Wisconsin lawmakers will vote next month on a bill that would give paper company Kimberly-Clark a $100 million tax incentive package in exchange for keeping hundreds of jobs in the Fox Valley.
Senate Majority Leader Scott Fitzgerald, R-Juneau, and Assembly Speaker Robin Vos, R-Rochester, said Tuesday they will call an extraordinary session starting Nov. 12, with plans for the Senate to vote later in the month on a bill already passed by the Assembly.
It is still not clear whether the legislation has enough support to clear the Senate. Gov. Scott Walker said last month the bill would need bipartisan support in order to pass.
Walker said the call for an extraordinary session is a "major step forward" in keeping Kimberly-Clark's Fox Crossing plant open. The plant employs about 500 people.
"My message to Kimberly-Clark employees is simple: we are fighting for you. We are working together to keep your jobs in Wisconsin," Walker said in a statement.
Under the bill, the Wisconsin Economic Development Corporation could give Kimberly-Clark refundable tax credits equal to 17 percent of the company's payroll at its Neenah and Fox Crossing facilities. Kimberly-Clark would also be exempt from paying sales taxes on any building materials used for construction or development at those facilities, and would receive a 15 percent capital investment credit.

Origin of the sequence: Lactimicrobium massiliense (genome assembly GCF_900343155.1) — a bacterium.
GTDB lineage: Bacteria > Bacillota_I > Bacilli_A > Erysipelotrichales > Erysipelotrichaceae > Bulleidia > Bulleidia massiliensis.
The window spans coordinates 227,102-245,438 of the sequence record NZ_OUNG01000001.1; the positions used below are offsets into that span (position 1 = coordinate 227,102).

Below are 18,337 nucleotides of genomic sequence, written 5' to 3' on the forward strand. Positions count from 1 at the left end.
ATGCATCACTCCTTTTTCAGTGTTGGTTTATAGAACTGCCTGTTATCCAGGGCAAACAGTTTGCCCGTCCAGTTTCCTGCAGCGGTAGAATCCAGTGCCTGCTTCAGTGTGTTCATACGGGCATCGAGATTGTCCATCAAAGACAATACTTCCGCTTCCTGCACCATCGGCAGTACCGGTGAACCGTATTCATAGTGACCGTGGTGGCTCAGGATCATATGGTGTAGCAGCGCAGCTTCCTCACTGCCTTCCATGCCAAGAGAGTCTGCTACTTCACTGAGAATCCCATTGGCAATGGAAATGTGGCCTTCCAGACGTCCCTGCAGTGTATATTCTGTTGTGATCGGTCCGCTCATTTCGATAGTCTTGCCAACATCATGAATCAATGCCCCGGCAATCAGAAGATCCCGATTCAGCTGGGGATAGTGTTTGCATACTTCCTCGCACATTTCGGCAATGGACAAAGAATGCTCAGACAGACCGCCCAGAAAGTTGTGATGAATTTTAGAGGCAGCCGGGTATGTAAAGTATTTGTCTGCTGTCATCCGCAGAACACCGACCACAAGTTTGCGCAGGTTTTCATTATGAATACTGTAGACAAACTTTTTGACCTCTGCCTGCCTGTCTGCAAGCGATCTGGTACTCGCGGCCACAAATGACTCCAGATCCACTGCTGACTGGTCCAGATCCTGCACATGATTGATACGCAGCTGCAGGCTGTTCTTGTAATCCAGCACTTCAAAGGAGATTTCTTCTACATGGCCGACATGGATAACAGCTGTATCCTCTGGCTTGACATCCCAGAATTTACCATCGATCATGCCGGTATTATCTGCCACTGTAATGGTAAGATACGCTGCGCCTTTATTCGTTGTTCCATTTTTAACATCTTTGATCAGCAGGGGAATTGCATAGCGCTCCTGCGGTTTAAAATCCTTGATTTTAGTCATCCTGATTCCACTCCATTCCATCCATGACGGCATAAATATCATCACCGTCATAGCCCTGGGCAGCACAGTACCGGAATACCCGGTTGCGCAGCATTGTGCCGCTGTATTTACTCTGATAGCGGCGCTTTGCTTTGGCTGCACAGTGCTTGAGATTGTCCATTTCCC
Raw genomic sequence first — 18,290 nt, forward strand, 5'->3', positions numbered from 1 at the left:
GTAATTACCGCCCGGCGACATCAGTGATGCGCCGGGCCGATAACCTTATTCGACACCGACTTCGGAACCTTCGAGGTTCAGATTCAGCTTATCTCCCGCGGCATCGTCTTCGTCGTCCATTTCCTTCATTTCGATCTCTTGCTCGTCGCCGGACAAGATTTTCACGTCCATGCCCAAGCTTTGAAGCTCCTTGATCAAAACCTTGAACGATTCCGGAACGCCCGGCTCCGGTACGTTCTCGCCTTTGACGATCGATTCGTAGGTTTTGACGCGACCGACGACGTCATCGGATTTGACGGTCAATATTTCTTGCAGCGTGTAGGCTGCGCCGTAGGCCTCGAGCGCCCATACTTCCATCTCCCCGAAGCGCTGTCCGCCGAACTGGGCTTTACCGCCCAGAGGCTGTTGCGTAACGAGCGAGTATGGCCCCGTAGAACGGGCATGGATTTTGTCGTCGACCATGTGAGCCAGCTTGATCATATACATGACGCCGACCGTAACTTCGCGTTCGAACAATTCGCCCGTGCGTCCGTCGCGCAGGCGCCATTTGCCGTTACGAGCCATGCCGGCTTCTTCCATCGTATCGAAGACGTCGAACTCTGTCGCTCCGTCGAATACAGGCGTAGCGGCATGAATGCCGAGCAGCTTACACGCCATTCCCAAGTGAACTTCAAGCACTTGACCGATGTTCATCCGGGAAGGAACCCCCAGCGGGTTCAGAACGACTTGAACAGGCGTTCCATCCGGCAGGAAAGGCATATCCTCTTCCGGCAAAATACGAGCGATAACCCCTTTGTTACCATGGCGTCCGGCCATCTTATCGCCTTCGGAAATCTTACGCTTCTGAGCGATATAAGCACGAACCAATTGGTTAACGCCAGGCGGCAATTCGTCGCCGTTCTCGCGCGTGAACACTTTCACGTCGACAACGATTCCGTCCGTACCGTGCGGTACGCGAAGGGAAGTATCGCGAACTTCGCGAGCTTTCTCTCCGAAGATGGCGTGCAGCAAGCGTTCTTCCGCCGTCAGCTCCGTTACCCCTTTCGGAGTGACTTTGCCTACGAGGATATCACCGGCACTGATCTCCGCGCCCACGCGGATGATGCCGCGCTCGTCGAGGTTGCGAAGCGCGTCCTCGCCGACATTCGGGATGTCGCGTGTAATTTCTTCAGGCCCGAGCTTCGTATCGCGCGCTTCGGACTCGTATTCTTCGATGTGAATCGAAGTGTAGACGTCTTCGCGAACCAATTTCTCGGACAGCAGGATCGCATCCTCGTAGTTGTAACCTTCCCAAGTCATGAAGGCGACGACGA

The legislation includes similar clawback provisions to the ones Foxconn is subjected to under its contract with the state. Any agreement reached between the state and Kimberly-Clark would be in effect for up to 15 years.
According to an estimate from WEDC, the company could receive between $7 million and $8 million per year under the bill.
Walker first proposed the arrangement in February, after Kimberly-Clark, which makes products including Kleenex tissue, Huggies diapers and Cottonelle toilet paper, announced plans to cut as many as 5,000 jobs and shutter or sell 10 plants globally. The Assembly approved the deal that month, but the Senate never took it up.
Kimberly-Clark had given lawmakers until Sept. 30 to act on the legislation before moving forward with its planned closures, but extended the deadline as talks with Walker and legislative leaders continued through the weekend.
Senate Minority Leader Jennifer Shilling, D-La Crosse, criticized Republican leaders for scheduling the session after the Nov. 6 election.
"If Republicans were serious about helping workers in the Fox Valley, they would be having public hearings and votes right now, not after the election," Shilling said on Twitter. "Sen. (Roger) Roth already killed the Kimberly-Clark bill once. This latest delay tactic proves he's more focused on protecting his own job than the workers he is supposed to be representing."